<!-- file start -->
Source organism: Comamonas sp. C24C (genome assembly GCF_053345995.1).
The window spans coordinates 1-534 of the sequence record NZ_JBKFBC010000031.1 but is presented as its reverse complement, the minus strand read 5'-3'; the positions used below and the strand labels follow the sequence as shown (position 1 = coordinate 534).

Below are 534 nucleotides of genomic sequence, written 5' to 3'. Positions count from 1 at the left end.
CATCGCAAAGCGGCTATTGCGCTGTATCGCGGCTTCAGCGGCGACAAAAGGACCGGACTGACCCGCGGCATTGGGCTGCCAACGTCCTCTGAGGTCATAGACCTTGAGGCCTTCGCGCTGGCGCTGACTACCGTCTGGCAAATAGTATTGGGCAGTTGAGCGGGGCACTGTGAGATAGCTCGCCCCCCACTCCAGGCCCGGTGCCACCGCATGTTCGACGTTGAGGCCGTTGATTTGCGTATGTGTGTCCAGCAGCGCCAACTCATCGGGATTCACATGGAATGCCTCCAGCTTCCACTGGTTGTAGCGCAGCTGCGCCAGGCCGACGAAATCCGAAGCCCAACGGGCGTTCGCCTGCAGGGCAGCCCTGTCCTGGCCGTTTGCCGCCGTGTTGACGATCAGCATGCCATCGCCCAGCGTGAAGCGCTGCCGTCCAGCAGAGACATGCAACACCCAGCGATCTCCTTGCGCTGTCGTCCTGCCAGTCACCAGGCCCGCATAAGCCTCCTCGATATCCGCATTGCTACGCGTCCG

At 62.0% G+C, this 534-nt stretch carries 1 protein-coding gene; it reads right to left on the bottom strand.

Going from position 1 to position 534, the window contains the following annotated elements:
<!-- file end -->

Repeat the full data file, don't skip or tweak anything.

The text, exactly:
Source organism: Comamonas sp. C24C (genome assembly GCF_053345995.1).
The window spans coordinates 1-534 of the sequence record NZ_JBKFBC010000031.1 but is presented as its reverse complement, the minus strand read 5'-3'; the positions used below and the strand labels follow the sequence as shown (position 1 = coordinate 534).

Below are 534 nucleotides of genomic sequence, written 5' to 3'. Positions count from 1 at the left end.
CATCGCAAAGCGGCTATTGCGCTGTATCGCGGCTTCAGCGGCGACAAAAGGACCGGACTGACCCGCGGCATTGGGCTGCCAACGTCCTCTGAGGTCATAGACCTTGAGGCCTTCGCGCTGGCGCTGACTACCGTCTGGCAAATAGTATTGGGCAGTTGAGCGGGGCACTGTGAGATAGCTCGCCCCCCACTCCAGGCCCGGTGCCACCGCATGTTCGACGTTGAGGCCGTTGATTTGCGTATGTGTGTCCAGCAGCGCCAACTCATCGGGATTCACATGGAATGCCTCCAGCTTCCACTGGTTGTAGCGCAGCTGCGCCAGGCCGACGAAATCCGAAGCCCAACGGGCGTTCGCCTGCAGGGCAGCCCTGTCCTGGCCGTTTGCCGCCGTGTTGACGATCAGCATGCCATCGCCCAGCGTGAAGCGCTGCCGTCCAGCAGAGACATGCAACACCCAGCGATCTCCTTGCGCTGTCGTCCTGCCAGTCACCAGGCCCGCATAAGCCTCCTCGATATCCGCATTGCTACGCGTCCG

At 62.0% G+C, this 534-nt stretch carries 1 protein-coding gene; it reads right to left on the bottom strand.

Going from position 1 to position 534, the window contains the following annotated elements: